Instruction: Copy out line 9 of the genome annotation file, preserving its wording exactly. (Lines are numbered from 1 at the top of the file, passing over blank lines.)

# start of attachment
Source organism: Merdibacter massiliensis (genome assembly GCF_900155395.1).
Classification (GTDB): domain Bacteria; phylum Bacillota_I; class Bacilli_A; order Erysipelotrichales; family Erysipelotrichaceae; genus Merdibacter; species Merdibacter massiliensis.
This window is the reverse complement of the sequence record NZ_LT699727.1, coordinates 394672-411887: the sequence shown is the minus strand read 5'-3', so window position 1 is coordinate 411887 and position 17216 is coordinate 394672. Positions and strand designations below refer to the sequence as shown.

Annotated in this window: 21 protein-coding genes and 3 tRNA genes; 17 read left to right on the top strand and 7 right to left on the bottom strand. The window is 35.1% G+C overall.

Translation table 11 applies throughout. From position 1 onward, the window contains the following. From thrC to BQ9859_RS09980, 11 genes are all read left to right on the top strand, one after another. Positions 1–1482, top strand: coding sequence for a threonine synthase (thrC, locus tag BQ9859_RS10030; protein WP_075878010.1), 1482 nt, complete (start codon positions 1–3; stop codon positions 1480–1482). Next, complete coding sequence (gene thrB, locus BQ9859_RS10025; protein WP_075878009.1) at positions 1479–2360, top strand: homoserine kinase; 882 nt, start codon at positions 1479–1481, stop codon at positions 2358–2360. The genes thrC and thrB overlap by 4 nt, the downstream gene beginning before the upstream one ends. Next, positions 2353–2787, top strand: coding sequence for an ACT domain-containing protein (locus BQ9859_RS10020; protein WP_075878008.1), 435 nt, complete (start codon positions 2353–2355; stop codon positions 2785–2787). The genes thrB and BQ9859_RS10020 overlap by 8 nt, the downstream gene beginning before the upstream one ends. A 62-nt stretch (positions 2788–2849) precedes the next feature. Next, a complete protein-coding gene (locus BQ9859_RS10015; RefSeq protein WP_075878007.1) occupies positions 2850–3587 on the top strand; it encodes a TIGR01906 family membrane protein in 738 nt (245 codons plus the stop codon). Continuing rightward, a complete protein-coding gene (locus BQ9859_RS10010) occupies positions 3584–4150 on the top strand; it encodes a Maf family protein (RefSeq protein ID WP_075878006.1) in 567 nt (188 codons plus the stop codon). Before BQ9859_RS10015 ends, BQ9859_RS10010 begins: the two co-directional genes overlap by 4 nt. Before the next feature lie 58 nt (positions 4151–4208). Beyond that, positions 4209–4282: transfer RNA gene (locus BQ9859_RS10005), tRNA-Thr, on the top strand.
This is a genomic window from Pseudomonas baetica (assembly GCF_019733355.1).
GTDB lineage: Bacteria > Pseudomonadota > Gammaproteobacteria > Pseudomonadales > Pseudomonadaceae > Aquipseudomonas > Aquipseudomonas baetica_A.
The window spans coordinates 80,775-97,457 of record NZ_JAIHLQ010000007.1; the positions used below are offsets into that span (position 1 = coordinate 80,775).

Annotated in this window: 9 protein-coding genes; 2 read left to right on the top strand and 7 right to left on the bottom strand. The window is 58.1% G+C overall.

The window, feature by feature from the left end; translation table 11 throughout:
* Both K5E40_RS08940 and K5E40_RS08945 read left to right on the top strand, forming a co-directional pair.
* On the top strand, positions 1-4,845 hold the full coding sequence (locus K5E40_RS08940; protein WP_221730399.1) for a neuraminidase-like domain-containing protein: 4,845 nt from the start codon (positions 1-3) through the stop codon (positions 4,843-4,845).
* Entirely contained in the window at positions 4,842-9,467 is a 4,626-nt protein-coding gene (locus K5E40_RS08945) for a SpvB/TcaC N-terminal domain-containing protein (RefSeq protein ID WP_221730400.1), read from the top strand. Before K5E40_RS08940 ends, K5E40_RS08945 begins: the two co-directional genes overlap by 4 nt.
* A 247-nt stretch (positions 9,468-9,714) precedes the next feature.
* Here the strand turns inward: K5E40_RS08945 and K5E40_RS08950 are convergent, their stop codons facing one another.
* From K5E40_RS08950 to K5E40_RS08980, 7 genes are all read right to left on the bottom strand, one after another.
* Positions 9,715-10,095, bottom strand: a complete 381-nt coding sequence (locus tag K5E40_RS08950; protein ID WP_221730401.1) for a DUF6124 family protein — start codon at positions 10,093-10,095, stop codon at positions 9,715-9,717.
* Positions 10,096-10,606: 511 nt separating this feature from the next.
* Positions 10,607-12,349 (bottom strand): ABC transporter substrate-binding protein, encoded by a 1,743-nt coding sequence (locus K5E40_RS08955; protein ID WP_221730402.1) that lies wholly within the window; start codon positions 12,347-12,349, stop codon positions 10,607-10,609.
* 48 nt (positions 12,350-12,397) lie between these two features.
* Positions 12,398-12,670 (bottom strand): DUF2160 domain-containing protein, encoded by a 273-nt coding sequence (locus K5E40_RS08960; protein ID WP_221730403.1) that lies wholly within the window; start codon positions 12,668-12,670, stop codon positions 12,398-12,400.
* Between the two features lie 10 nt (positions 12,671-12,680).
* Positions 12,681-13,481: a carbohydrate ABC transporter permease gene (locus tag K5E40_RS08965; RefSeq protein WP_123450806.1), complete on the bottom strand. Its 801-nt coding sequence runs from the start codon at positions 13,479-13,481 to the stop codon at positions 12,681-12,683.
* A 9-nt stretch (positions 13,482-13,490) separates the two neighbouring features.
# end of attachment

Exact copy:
Annotated in this window: 9 protein-coding genes; 2 read left to right on the top strand and 7 right to left on the bottom strand. The window is 58.1% G+C overall.